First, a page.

Bert Hamilton Stubber: Speciale
Updated: Oct 9, 2020
Who are you and what do you do?
I’m Bert Hamilton Stubber, I’m 27, and I run Speciale, a small shop and tailors in Notting Hill, London.
What was path that lead you to the decision to not work full time as a tailor? What was your professional evolution like?
I started one summer with the guy I still work with today, George. He’d just returned from an apprenticeship in Milan and wanted to take someone on. We worked together for a few years in a little workshop in London, where I was at university at the time. I was studying History so completely unrelated to tailoring.
When I graduated I interned briefly at another tailors, then went out to Florence, where George had gone for further training, and worked for another tailor there. I eventually had to come back home though because it was hard to get paid properly, and wasn’t really sure if I would continue in tailoring.
I loved the world, and the people I’d met in it, but paradoxically the better I became the more I realised I was never going to be on the level of the people I really admired. I had ok technique but was slow and nothing came naturally to me, so I was ready to just make it a hobby and pursue another career.
George came back from Italy a few months later though in a very different place. He had been making and cutting for about 7 years at that point and had trained under some really wonderful people, he was much more talented than me and felt ready to start his own house. He asked me if I’d join him and run it, incorporating a retail side in as well, and I said yes. We’d been on a lot of the same journey, and shared a point of view about it I guess, so I think it was natural to finally express that through our own shop and company.
A lot of my friends and family have always thought it a bit odd that I went into tailoring. I did a humanities degree that typically in England leads to a job in services, so working in an office basically. But it’s been nothing but a joy and I feel very lucky to have ever bumped into it.
How do you see the sartorial world evolving in the next 5, 10 or 20 years?
I truly have no idea. Everything right now is obviously seen through the lens of the pandemic, and how profound it’s effect may or may not be. In the short term crises like this will naturally squeeze smaller industries like ours and everyone just needs to try get through it one piece, in every sense!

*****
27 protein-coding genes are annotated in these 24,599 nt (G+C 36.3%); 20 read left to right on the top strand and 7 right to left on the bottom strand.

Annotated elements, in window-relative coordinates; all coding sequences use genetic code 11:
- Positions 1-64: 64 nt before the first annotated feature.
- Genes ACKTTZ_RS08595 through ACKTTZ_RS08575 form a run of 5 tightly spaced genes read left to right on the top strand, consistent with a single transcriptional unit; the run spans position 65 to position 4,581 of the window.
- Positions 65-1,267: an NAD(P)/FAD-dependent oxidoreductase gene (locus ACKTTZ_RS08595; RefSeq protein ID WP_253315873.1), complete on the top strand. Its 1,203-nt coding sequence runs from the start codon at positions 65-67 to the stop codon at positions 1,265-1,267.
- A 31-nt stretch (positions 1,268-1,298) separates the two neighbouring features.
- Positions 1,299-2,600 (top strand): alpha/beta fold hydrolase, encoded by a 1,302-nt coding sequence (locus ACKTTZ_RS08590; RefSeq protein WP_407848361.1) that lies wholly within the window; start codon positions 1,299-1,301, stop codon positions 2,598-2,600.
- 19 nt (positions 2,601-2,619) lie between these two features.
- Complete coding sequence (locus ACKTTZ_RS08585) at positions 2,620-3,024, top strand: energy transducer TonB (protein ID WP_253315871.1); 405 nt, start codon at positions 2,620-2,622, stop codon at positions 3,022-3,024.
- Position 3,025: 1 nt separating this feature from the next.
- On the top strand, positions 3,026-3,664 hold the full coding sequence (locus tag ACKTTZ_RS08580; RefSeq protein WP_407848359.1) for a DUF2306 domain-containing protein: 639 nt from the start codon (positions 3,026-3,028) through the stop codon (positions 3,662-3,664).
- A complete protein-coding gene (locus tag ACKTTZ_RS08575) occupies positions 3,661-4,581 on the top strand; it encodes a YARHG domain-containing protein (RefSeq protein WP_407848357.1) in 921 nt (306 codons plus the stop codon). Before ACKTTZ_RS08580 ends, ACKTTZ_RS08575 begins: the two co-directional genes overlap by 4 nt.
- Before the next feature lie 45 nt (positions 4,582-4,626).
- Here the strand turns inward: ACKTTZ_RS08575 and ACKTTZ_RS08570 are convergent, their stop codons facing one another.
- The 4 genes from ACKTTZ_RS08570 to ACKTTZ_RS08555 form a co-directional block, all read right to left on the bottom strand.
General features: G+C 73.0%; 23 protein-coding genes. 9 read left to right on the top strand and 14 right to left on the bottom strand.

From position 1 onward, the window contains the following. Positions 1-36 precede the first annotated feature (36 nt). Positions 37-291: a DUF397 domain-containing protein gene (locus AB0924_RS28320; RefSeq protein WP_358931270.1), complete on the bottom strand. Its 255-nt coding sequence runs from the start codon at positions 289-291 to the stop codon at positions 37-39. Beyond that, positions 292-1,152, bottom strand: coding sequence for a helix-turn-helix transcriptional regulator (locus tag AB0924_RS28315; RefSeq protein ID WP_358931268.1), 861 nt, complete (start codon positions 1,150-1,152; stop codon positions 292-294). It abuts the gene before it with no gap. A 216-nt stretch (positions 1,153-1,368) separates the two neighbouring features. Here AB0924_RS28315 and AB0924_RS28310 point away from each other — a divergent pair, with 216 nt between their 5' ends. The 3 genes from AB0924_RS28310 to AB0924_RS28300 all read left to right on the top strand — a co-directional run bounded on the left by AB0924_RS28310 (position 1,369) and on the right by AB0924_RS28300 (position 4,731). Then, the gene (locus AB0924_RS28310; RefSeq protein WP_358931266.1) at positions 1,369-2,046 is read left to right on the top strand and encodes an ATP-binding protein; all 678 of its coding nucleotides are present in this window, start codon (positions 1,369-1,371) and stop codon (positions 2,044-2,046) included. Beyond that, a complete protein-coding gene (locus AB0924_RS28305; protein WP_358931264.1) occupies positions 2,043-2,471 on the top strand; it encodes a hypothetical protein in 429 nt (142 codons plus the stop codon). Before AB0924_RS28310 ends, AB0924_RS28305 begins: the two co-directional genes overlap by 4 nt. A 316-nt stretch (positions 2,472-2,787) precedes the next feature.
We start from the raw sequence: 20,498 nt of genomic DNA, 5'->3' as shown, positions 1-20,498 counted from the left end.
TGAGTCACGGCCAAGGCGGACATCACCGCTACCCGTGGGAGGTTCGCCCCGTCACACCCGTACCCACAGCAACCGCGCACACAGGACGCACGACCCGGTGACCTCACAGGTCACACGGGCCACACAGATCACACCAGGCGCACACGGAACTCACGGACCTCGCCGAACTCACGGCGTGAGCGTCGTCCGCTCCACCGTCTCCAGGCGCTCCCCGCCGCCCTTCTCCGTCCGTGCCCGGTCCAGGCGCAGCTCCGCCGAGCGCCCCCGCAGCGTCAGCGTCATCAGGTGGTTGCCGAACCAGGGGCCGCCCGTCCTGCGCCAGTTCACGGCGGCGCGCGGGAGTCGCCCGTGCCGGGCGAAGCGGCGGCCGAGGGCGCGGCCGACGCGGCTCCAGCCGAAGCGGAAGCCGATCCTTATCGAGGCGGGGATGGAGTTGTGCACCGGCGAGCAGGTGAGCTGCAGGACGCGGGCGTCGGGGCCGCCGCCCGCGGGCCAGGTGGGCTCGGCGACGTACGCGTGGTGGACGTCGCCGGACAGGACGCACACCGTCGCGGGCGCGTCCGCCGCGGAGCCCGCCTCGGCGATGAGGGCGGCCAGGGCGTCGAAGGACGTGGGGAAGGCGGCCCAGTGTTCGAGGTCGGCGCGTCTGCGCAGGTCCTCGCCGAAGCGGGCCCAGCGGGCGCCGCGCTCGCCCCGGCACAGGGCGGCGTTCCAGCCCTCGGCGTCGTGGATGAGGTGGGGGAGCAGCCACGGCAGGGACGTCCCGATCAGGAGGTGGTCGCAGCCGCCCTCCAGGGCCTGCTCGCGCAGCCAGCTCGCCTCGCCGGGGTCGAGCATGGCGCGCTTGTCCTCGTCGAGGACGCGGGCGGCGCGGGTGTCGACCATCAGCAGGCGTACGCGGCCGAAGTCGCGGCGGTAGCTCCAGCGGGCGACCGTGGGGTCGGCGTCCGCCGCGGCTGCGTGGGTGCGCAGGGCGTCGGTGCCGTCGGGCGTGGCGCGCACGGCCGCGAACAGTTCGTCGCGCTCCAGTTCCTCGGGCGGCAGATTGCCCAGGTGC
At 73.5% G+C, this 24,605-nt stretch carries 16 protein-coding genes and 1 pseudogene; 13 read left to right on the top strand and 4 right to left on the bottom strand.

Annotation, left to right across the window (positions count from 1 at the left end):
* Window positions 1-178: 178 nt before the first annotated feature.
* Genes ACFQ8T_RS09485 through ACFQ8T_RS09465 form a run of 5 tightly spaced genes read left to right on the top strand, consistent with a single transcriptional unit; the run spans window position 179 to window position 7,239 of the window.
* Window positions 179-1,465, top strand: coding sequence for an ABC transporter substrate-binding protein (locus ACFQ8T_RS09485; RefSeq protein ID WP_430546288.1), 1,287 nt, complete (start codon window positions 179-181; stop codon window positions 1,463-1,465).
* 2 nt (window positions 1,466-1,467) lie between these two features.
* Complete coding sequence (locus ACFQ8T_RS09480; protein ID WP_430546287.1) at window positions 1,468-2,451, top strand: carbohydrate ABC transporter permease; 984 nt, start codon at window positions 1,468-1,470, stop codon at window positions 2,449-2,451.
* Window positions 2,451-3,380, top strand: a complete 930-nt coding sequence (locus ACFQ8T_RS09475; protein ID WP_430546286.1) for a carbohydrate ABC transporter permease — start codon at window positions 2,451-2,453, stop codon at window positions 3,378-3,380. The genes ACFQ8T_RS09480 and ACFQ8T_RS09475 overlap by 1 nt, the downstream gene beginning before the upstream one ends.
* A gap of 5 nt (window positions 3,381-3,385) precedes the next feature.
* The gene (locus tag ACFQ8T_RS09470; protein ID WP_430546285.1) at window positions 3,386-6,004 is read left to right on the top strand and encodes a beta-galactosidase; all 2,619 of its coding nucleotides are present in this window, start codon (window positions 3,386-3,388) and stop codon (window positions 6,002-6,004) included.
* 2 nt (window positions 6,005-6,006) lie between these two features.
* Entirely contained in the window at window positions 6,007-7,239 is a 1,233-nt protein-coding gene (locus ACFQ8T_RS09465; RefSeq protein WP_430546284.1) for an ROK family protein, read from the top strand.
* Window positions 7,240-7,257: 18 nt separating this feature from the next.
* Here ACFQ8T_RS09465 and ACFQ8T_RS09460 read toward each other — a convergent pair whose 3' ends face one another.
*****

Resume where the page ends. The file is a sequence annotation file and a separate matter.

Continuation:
In the longer-term there are obviously changes in the way people are living that are gradually slackening the demand for suits and smart clothing, and those changes will probably be hastened by Covid. Equally there has been a trend back towards quality, ‘buy less, buy better’ and so on, that may be emboldened by it. I think we will have to wait and see, there is a lot of forecasting going on of the post-Covid world at the moment, and it’s clearly too early to tell.
I very much hope there is a long future for craft and tailoring, but I think much will depend on the case people make for it. I see part of my job in our business as being effective at communicating what’s special about our world, imagining myself as an audience knowing nothing about it, and I think it’s important that people in craft find the right language for that.
It’s different for everyone, and I think that’s the point, people need to find a voice in it and make that interesting or appealing to others, whatever that may be. I’ll give an example, my friend Daisy Knatchbull recently started a women’s suit brand called The Deck. It’s not exactly for tailoring purists as it’s MTM but it captures an attitude about women wearing suits that’s really fun and charismatic. She’s been very successful so far which is awesome, and I actually think she’ll end up with one of the best businesses on Savile Row. In Italy Dalcuore are another good example, they kind-of characterise their company and all of it’s clients as one large family. It’s very warm and charming and it takes people with them, which is great.
Tailoring has to be human, in England there is still a tendency to go all aspirational, and talk about heritage, centuries of tradition and this kind of for-export ‘english gent’ idea, and I don’t actually think that’s very interesting. It’s sad that my answer has been essentially about marketing and not making but I think that’s where the difference will ultimately be made for the companies that are going strong in 20 years and those that aren’t.